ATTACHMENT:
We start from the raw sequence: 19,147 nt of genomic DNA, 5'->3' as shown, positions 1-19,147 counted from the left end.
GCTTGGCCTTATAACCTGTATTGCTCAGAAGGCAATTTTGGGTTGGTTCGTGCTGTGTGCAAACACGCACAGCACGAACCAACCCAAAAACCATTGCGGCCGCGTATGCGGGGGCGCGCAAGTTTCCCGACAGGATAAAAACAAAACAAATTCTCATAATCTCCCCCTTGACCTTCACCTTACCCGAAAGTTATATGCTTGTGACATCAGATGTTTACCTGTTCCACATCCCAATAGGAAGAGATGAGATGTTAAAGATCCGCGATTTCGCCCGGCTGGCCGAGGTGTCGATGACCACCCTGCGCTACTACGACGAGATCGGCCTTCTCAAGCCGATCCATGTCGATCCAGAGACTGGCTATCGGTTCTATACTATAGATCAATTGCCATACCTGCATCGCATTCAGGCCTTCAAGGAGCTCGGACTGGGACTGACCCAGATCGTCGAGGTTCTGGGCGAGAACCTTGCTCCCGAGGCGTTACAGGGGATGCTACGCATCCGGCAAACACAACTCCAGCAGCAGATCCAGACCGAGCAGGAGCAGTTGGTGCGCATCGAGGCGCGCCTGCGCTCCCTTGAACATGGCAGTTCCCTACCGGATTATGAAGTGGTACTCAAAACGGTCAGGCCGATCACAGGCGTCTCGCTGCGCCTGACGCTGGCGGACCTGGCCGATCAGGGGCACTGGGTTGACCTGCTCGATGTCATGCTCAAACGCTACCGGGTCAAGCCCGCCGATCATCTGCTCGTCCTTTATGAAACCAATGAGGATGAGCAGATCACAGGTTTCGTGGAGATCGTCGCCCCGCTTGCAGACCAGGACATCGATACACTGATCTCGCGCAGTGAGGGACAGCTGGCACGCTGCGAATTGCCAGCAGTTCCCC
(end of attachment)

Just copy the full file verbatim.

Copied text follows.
We start from the raw sequence: 19,147 nt of genomic DNA, 5'->3' as shown, positions 1-19,147 counted from the left end.
GCTTGGCCTTATAACCTGTATTGCTCAGAAGGCAATTTTGGGTTGGTTCGTGCTGTGTGCAAACACGCACAGCACGAACCAACCCAAAAACCATTGCGGCCGCGTATGCGGGGGCGCGCAAGTTTCCCGACAGGATAAAAACAAAACAAATTCTCATAATCTCCCCCTTGACCTTCACCTTACCCGAAAGTTATATGCTTGTGACATCAGATGTTTACCTGTTCCACATCCCAATAGGAAGAGATGAGATGTTAAAGATCCGCGATTTCGCCCGGCTGGCCGAGGTGTCGATGACCACCCTGCGCTACTACGACGAGATCGGCCTTCTCAAGCCGATCCATGTCGATCCAGAGACTGGCTATCGGTTCTATACTATAGATCAATTGCCATACCTGCATCGCATTCAGGCCTTCAAGGAGCTCGGACTGGGACTGACCCAGATCGTCGAGGTTCTGGGCGAGAACCTTGCTCCCGAGGCGTTACAGGGGATGCTACGCATCCGGCAAACACAACTCCAGCAGCAGATCCAGACCGAGCAGGAGCAGTTGGTGCGCATCGAGGCGCGCCTGCGCTCCCTTGAACATGGCAGTTCCCTACCGGATTATGAAGTGGTACTCAAAACGGTCAGGCCGATCACAGGCGTCTCGCTGCGCCTGACGCTGGCGGACCTGGCCGATCAGGGGCACTGGGTTGACCTGCTCGATGTCATGCTCAAACGCTACCGGGTCAAGCCCGCCGATCATCTGCTCGTCCTTTATGAAACCAATGAGGATGAGCAGATCACAGGTTTCGTGGAGATCGTCGCCCCGCTTGCAGACCAGGACATCGATACACTGATCTCGCGCAGTGAGGGACAGCTGGCACGCTGCGAATTGCCAGCAGTTCCCC